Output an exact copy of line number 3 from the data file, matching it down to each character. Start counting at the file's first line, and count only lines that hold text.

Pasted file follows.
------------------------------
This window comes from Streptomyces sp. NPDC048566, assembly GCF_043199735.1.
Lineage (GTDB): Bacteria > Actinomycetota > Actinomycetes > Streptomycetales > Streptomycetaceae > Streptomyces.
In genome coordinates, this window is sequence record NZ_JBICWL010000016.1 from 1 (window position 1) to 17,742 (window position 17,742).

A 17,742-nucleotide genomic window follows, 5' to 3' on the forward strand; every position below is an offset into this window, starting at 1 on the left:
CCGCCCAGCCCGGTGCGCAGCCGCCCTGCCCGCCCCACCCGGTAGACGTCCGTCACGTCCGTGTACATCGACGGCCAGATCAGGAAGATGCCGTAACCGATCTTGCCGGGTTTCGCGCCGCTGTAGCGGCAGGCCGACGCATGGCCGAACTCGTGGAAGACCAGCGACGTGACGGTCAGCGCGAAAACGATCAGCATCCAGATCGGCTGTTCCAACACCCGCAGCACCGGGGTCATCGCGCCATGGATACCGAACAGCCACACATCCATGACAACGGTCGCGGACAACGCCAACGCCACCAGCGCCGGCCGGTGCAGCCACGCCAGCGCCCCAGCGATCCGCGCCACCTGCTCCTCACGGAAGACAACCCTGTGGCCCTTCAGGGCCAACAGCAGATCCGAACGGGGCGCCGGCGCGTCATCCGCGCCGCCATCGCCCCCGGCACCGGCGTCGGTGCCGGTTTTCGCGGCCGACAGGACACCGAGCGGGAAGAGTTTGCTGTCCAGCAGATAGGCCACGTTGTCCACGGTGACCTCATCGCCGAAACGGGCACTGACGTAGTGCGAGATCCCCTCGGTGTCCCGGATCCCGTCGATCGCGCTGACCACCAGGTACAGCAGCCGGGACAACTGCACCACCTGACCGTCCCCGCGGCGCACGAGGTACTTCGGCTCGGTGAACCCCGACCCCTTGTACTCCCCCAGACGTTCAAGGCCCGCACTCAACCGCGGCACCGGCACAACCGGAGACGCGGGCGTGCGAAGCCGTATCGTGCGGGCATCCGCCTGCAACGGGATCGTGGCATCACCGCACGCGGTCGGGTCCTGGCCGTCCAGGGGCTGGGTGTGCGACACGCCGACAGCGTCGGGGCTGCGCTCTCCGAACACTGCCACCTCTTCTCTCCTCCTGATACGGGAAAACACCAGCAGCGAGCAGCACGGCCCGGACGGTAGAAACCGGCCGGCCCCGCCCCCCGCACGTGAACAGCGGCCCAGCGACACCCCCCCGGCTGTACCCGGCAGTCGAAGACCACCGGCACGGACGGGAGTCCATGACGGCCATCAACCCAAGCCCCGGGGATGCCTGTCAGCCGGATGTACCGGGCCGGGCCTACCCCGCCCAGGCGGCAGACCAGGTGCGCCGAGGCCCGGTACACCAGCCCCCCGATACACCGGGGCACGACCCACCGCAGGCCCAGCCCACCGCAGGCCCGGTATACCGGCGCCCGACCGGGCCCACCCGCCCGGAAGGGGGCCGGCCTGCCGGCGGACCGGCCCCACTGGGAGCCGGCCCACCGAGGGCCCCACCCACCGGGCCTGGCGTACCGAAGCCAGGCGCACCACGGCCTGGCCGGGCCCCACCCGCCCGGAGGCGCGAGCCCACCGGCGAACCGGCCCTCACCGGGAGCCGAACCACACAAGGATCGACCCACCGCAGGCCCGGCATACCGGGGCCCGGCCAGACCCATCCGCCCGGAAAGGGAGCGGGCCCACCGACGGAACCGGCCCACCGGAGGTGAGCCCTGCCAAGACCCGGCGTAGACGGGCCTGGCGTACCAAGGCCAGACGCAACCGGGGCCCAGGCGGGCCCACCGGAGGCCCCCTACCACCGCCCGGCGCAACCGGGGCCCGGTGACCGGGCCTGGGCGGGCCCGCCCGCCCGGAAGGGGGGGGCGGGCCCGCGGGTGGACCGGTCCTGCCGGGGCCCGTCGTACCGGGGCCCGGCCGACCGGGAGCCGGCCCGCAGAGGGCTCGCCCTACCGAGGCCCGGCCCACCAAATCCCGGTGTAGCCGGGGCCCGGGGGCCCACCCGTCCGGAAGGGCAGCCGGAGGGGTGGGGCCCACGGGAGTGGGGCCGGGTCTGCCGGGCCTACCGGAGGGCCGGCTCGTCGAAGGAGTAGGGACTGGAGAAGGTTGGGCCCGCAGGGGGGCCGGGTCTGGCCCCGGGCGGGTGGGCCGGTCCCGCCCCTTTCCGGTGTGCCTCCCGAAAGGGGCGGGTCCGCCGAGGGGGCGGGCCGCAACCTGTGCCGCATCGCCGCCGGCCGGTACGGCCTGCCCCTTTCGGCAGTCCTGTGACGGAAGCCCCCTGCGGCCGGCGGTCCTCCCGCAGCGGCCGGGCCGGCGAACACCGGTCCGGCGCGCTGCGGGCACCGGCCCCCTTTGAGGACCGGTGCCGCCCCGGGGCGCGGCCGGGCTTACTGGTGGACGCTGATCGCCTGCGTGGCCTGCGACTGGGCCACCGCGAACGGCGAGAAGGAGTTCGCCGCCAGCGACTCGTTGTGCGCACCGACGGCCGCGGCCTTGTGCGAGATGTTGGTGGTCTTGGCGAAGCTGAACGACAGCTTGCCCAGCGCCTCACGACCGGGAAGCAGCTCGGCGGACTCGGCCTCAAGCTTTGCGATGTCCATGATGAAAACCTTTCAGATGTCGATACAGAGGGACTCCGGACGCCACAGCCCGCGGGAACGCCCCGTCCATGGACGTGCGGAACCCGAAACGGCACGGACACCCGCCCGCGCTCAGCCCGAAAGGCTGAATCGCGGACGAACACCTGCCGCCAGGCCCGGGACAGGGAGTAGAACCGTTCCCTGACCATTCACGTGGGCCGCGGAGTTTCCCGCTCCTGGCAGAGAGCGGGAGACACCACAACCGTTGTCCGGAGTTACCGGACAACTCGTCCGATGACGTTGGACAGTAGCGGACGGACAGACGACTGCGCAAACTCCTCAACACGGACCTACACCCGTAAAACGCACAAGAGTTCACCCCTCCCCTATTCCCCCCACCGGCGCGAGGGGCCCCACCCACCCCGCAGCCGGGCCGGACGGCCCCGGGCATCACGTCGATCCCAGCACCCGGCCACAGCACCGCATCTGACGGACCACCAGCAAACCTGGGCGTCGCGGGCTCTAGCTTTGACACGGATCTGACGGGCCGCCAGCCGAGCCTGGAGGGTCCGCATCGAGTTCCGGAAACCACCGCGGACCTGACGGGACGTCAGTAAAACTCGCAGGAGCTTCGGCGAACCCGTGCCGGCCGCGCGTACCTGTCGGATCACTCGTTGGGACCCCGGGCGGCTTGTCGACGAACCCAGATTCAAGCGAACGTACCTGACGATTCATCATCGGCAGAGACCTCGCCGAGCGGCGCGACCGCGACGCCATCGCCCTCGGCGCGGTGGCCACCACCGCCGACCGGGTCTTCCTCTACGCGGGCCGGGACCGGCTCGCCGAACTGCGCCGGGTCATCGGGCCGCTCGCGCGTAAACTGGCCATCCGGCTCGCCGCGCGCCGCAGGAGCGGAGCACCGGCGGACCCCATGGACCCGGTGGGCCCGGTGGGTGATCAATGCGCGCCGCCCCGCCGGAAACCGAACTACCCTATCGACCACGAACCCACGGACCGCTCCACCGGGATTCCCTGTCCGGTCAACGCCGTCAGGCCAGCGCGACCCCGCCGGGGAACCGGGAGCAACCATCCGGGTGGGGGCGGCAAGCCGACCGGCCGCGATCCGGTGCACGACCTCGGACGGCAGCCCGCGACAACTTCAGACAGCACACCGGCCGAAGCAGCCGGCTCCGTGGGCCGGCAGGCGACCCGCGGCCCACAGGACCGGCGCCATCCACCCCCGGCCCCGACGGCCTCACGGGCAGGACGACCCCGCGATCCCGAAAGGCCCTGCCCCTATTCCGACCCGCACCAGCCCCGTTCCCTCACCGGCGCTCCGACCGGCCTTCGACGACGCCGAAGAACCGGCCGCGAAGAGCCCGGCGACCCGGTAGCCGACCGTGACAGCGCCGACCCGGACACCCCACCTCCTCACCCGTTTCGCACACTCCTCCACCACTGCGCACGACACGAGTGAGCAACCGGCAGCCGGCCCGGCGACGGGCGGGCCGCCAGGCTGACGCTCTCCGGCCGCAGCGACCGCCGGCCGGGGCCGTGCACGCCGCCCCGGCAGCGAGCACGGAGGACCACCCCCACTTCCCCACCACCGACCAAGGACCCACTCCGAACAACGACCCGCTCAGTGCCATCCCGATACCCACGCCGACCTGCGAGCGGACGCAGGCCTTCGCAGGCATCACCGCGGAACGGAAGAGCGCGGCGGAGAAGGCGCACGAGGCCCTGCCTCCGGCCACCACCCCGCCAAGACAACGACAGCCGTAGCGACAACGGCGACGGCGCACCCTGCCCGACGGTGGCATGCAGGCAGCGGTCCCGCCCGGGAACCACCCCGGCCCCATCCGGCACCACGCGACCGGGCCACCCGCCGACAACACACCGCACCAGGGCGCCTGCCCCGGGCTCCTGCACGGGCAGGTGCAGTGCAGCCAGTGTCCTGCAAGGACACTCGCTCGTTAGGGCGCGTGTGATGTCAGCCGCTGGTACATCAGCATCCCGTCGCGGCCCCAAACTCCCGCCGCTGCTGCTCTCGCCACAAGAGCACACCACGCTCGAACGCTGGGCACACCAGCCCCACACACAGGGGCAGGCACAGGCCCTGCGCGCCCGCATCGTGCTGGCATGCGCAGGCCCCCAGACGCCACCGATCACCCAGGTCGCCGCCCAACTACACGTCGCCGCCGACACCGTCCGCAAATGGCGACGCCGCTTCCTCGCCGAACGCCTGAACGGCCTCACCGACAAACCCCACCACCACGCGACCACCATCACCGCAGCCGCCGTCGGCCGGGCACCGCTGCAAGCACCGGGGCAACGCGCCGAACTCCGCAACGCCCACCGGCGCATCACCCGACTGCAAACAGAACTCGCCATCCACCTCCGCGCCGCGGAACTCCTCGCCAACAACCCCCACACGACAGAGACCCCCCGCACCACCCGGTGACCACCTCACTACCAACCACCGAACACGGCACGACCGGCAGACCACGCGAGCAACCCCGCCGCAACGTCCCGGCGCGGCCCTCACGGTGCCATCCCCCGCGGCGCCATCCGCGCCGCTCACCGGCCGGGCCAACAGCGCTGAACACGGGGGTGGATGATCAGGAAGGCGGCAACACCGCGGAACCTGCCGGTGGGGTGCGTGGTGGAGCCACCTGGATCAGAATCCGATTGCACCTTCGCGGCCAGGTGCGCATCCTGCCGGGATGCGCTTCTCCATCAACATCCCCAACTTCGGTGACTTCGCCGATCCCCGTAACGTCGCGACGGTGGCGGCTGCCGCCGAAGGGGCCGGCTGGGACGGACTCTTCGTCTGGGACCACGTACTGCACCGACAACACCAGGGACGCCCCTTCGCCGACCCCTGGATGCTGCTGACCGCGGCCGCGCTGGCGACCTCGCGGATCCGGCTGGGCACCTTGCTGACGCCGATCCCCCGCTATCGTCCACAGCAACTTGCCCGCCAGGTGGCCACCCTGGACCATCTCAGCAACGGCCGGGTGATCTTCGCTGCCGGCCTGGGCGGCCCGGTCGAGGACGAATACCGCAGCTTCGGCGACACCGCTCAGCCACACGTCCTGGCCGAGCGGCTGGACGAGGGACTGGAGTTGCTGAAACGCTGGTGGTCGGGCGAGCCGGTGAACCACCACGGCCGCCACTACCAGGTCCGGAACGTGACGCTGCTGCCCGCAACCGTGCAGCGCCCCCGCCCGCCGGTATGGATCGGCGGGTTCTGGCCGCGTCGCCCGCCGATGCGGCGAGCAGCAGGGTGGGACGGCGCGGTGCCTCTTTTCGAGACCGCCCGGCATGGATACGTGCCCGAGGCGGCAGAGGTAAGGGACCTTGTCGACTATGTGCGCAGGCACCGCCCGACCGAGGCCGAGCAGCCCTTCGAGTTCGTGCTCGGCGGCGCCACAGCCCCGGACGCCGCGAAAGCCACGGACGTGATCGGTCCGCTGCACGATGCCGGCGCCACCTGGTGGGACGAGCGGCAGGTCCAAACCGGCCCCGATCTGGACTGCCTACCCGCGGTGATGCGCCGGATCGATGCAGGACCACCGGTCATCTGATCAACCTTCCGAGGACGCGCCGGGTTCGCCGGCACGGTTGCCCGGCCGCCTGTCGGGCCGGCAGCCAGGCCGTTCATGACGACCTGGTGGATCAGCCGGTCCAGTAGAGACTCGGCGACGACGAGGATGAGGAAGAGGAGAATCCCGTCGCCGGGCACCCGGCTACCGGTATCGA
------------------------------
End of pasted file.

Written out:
In genome coordinates, this window is sequence record NZ_JBICWL010000016.1 from 1 (window position 1) to 17,742 (window position 17,742).